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The Great Lakes region is a major driver of North American economic output, employment and trade, accounting for nearly a third of combined Canadian and U.S. output, jobs and exports, says a report by BMO Economics.

“The Great Lakes region has so much going for itself with transportation infrastructure, advanced manufacturing, research and development, digital manufacturing, strong locally-rooted financial institutions, and some of the world’s best post-secondary institutions,” says former American ambassador to Canada David Jacobson, who is now vice-chair, BMO Financial Group.

Read: Canadian manufacturing positioned for growth

Economic activity across the eight states and Ontario has improved after being hard hit during the recession, the report says, and it’s forecasted to continue growing through 2014. Economic output was $4.9 trillion in 2012, and the region accounts for 28% of combined Canadian and U.S. economy activity.

“If the region were a country, it would rank as the fourth-largest economy in the world, behind only the U.S., China and Japan,” says Michael Gregory, Head of U.S. Economics, BMO Capital Markets.

The region employed more than 46 million workers in 2013, accounting for nearly 30% of the combined Canadian and U.S. workforce, in a wide range of industries.

Read: U.S. business investment up

“Historically, this has been a hub for manufacturing, but employment has diversified and factory-sector employment now makes up just over 10% of the workforce across the region—down five percentage points from a decade ago,” says Gregory. “We’ve seen double-digit job growth in education and healthcare, as well as professional services, with retail and wholesale trade and government services also making a strong contribution to employment.”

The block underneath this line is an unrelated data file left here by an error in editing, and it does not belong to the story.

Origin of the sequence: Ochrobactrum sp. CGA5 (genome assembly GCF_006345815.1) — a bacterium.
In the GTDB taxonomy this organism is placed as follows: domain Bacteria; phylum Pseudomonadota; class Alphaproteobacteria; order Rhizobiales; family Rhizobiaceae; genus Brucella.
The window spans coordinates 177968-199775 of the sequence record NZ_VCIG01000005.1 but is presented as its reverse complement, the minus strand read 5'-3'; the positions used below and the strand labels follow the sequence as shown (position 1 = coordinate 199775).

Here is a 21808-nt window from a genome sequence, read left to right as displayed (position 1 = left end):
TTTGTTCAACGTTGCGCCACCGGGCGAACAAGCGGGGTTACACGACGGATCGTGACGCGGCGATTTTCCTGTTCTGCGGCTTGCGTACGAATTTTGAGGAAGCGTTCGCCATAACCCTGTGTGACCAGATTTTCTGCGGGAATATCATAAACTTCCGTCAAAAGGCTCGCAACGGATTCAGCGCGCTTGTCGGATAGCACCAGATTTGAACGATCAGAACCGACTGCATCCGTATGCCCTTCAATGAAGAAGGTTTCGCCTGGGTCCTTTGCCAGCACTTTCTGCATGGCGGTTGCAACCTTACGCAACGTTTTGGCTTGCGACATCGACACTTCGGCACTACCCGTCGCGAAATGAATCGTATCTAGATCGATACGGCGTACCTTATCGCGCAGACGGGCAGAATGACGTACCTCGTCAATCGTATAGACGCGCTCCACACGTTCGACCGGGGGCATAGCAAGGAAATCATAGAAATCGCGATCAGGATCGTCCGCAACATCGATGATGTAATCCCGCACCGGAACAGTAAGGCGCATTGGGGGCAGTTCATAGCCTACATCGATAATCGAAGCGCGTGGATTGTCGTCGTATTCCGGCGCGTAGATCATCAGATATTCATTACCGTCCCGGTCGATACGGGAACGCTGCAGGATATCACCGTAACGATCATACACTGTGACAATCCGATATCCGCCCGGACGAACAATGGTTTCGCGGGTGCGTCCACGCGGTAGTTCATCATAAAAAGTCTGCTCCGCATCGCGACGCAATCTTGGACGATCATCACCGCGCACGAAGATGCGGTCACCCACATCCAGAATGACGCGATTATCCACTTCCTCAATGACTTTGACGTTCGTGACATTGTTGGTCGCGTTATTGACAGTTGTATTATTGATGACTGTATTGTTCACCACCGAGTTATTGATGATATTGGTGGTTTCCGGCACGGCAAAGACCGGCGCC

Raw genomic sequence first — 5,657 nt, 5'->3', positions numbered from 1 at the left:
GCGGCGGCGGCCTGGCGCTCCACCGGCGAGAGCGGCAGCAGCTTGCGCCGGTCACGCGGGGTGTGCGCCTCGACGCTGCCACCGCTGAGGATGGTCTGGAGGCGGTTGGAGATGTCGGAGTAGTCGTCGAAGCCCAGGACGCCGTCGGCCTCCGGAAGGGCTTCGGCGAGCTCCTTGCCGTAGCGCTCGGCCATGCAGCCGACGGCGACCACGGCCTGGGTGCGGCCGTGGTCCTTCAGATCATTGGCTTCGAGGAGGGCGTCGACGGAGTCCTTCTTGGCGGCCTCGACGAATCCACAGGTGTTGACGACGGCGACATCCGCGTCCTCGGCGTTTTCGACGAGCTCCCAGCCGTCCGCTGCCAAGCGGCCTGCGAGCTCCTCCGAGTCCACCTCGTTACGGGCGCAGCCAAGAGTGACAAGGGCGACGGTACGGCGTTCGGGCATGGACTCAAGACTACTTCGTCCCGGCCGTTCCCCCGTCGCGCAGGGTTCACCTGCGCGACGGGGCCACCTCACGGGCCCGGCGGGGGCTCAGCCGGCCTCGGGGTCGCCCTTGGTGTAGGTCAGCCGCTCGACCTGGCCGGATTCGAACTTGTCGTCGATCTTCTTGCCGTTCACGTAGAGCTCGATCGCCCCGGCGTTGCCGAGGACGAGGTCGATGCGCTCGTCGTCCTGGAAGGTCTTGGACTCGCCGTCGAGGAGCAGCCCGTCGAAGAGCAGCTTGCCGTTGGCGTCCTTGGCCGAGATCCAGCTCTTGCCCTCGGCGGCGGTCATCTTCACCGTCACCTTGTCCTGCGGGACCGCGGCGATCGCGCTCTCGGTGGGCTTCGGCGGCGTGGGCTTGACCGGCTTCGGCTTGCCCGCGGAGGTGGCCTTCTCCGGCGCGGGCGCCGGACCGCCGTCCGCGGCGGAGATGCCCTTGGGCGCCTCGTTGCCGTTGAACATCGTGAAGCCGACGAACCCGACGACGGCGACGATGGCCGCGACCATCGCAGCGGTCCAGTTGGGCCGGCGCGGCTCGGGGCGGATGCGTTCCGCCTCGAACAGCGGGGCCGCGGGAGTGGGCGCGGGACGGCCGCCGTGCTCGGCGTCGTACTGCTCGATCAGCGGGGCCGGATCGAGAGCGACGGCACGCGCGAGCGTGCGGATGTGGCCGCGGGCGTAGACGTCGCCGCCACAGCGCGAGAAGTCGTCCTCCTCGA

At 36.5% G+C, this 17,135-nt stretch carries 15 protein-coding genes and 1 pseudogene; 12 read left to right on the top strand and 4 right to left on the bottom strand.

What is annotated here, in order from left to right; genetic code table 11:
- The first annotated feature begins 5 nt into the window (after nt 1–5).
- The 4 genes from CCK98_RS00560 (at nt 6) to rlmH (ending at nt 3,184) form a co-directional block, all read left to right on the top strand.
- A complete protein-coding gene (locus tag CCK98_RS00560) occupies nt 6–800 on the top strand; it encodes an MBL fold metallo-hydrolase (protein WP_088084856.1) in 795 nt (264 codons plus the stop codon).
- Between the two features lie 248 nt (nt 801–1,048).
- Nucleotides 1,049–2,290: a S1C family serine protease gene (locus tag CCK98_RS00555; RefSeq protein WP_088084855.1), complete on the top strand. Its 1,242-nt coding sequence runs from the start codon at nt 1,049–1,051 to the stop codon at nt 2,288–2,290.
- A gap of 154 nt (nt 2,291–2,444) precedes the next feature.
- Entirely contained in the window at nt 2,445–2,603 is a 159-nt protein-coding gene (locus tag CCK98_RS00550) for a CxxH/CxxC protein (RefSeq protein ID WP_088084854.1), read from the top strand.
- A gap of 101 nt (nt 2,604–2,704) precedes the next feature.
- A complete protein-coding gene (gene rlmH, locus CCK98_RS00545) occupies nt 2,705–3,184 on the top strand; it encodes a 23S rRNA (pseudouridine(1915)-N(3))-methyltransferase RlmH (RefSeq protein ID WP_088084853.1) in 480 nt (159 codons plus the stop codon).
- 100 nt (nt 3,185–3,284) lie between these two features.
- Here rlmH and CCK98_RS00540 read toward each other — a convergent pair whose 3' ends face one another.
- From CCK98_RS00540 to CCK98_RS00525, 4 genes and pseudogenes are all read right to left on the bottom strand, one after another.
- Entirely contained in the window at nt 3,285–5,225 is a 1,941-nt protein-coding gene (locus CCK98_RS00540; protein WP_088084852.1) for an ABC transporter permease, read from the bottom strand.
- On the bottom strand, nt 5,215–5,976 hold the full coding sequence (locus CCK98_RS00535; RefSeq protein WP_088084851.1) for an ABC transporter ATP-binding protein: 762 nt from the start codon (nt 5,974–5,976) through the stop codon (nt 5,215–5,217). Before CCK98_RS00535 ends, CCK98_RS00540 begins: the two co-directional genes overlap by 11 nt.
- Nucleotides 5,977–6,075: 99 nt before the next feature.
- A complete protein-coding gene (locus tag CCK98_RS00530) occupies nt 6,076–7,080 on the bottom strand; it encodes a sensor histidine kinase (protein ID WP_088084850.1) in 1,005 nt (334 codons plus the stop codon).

The report also notes the importance of trade within the region and across borders. Nearly a quarter of U.S. merchandise exports came from the region in 2013, while Ontario accounted for 40% of Canadian shipments. The main drivers were transportation equipment and machinery, followed by agricultural and food products, metals and chemicals.

Read: Canada poised for export boom

Trade between the Great Lakes states, and cross-border trade, is vital to the smooth running of this economic engine. The North American Free Trade Agreement has played a pivotal role, as has the Beyond the Border Action Plan. Policy aimed at improving trade flows will further support growth in the region,” says Gregory. “The bridge between Windsor and Detroit is just one recent example we’ve seen, which will not only improve border infrastructure but serve to facilitate increased trade.”

The report was released to coincide with the Council of Great Lakes Governors meeting, taking place in Chicago April 25 to 26.

Originally published on Advisor.ca

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